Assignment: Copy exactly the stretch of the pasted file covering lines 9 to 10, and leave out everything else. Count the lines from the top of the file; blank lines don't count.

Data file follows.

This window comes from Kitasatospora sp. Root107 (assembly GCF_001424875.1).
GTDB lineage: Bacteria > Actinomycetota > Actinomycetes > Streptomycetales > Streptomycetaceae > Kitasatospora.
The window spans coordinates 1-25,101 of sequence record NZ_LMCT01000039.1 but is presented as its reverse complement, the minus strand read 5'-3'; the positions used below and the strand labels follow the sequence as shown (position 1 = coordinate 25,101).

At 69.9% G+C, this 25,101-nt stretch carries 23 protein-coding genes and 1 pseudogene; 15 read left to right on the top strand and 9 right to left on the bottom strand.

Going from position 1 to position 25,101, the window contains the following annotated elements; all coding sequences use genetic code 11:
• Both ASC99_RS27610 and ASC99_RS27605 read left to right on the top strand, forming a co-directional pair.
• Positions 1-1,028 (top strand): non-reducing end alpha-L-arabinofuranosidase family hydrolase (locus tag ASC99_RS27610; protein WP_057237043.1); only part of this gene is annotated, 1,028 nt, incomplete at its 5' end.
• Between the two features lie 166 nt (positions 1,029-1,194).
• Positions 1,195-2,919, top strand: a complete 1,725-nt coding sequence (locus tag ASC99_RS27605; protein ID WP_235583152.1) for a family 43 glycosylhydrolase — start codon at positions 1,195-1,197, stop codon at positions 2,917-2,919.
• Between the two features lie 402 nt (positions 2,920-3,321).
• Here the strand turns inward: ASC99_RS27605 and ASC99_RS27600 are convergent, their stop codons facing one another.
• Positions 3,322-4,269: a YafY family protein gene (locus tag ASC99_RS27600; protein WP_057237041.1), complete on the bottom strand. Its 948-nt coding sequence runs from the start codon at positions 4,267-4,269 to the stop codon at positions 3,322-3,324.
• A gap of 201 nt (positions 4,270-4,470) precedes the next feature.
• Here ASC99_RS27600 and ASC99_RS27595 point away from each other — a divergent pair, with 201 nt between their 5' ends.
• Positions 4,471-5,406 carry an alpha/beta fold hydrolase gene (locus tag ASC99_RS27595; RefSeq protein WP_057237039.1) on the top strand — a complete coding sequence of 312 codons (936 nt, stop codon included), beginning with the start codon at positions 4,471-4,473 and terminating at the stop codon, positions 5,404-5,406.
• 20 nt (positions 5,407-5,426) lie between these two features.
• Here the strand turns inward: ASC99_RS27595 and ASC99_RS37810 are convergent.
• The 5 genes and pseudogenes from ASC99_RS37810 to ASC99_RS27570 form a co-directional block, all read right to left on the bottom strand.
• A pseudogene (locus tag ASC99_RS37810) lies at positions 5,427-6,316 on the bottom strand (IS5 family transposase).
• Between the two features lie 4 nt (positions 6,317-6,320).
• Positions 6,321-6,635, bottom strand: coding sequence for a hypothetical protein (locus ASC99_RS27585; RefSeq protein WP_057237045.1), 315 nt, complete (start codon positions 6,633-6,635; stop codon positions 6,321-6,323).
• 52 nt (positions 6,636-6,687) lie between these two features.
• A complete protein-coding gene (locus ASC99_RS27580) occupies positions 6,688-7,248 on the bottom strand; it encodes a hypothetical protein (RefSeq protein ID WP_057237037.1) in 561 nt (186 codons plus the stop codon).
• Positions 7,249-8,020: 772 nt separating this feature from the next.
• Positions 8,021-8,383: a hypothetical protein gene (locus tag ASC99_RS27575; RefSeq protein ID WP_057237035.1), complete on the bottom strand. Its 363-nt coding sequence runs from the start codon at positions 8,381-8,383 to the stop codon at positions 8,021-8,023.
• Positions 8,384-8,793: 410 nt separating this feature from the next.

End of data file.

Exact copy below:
• Positions 1,195-2,919, top strand: a complete 1,725-nt coding sequence (locus tag ASC99_RS27605; protein ID WP_235583152.1) for a family 43 glycosylhydrolase — start codon at positions 1,195-1,197, stop codon at positions 2,917-2,919.
• Between the two features lie 402 nt (positions 2,920-3,321).